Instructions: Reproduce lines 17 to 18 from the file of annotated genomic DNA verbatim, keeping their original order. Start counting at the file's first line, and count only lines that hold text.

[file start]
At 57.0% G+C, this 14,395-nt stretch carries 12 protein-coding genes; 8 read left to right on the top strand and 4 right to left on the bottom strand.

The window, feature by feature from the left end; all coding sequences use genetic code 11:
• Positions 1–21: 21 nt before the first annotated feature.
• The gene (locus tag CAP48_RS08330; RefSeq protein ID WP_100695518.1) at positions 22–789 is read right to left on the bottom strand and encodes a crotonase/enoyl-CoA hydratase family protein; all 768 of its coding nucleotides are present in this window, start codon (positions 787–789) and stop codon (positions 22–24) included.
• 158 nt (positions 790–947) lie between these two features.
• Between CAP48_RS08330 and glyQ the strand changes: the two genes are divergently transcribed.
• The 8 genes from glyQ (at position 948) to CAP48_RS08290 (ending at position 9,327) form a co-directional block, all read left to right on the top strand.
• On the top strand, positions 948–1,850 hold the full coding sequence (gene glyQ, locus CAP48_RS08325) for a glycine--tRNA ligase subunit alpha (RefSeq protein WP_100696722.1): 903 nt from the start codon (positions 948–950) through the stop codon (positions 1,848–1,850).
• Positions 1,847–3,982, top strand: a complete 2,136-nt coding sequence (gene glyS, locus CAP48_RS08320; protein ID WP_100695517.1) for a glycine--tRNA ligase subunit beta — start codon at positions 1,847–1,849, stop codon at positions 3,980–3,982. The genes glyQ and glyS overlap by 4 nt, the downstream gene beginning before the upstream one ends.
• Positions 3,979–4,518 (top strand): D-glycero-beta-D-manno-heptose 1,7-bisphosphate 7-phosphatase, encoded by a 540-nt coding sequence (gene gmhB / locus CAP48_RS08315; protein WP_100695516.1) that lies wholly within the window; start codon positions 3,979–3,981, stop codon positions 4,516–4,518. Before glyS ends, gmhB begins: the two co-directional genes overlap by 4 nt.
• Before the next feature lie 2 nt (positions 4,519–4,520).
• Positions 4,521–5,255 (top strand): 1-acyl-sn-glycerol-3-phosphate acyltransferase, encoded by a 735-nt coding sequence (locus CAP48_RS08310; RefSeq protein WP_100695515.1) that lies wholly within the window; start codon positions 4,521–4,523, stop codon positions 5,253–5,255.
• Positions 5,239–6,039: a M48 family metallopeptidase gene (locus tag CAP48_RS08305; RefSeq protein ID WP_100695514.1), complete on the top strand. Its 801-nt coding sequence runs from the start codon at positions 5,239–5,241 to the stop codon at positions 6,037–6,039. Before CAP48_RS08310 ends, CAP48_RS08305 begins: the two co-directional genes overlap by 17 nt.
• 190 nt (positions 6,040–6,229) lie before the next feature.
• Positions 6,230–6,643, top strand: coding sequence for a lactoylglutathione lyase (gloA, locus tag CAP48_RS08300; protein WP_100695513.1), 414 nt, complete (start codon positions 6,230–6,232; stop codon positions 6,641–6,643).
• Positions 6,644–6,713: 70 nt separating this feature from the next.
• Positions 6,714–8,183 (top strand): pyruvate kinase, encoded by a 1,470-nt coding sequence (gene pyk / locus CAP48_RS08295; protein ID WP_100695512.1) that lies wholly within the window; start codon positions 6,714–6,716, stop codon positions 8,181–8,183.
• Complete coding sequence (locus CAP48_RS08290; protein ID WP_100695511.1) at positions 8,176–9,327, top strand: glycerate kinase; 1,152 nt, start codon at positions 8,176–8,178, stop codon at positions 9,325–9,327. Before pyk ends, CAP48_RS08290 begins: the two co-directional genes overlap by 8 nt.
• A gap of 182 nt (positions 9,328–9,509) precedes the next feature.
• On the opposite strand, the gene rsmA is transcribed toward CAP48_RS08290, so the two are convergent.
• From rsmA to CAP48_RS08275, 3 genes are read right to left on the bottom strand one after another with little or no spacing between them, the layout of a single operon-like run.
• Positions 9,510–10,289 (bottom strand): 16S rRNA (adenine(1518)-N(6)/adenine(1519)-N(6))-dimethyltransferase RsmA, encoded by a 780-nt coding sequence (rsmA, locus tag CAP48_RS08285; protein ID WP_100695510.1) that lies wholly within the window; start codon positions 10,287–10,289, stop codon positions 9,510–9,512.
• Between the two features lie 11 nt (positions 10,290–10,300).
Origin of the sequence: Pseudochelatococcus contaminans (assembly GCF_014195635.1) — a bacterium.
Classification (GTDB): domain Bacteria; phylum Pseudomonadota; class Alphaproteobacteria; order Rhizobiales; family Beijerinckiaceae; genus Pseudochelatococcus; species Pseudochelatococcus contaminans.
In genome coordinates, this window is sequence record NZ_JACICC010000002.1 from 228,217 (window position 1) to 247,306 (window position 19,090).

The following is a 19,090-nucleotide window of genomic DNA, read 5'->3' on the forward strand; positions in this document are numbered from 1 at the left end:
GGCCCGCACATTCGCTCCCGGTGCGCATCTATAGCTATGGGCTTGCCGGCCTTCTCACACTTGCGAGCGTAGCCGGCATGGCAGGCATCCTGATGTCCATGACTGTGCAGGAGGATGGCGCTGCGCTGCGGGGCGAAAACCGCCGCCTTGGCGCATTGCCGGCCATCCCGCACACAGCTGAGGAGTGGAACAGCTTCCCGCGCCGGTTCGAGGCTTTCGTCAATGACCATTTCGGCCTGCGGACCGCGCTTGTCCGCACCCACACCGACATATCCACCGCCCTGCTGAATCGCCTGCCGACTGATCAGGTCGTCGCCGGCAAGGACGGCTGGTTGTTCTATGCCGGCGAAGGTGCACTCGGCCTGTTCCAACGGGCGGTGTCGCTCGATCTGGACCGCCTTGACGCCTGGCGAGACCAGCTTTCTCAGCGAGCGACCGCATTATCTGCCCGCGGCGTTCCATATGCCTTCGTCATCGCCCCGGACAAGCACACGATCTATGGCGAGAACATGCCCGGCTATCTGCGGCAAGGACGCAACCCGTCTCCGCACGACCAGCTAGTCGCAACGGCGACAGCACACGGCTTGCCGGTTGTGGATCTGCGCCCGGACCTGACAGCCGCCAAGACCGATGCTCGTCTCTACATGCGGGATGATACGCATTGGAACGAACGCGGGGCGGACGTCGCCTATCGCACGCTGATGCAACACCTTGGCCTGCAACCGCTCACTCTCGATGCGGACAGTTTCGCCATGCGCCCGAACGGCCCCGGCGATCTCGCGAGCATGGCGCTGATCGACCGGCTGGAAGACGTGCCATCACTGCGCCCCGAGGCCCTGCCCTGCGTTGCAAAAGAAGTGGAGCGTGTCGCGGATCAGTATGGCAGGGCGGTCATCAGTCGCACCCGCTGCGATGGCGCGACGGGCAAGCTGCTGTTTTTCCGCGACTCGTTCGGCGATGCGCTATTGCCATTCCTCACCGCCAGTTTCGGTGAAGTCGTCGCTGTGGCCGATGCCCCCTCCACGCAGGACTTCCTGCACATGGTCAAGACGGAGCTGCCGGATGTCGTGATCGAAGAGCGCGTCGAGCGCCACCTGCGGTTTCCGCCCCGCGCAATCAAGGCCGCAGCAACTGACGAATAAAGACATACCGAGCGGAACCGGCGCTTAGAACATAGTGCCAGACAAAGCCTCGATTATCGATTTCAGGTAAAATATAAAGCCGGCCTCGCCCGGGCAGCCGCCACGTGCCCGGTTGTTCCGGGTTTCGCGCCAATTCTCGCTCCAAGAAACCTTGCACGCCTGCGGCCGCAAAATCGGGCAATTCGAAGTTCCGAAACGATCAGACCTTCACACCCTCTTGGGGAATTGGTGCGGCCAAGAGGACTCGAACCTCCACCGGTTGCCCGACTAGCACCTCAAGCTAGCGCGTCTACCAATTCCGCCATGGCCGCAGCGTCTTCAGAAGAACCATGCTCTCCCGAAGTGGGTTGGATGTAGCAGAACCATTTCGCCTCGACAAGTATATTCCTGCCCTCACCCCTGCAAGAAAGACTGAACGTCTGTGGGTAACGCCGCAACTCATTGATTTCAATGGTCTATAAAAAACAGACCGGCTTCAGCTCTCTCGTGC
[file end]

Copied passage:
• Positions 6,714–8,183 (top strand): pyruvate kinase, encoded by a 1,470-nt coding sequence (gene pyk / locus CAP48_RS08295; protein ID WP_100695512.1) that lies wholly within the window; start codon positions 6,714–6,716, stop codon positions 8,181–8,183.
• Complete coding sequence (locus CAP48_RS08290; protein ID WP_100695511.1) at positions 8,176–9,327, top strand: glycerate kinase; 1,152 nt, start codon at positions 8,176–8,178, stop codon at positions 9,325–9,327. Before pyk ends, CAP48_RS08290 begins: the two co-directional genes overlap by 8 nt.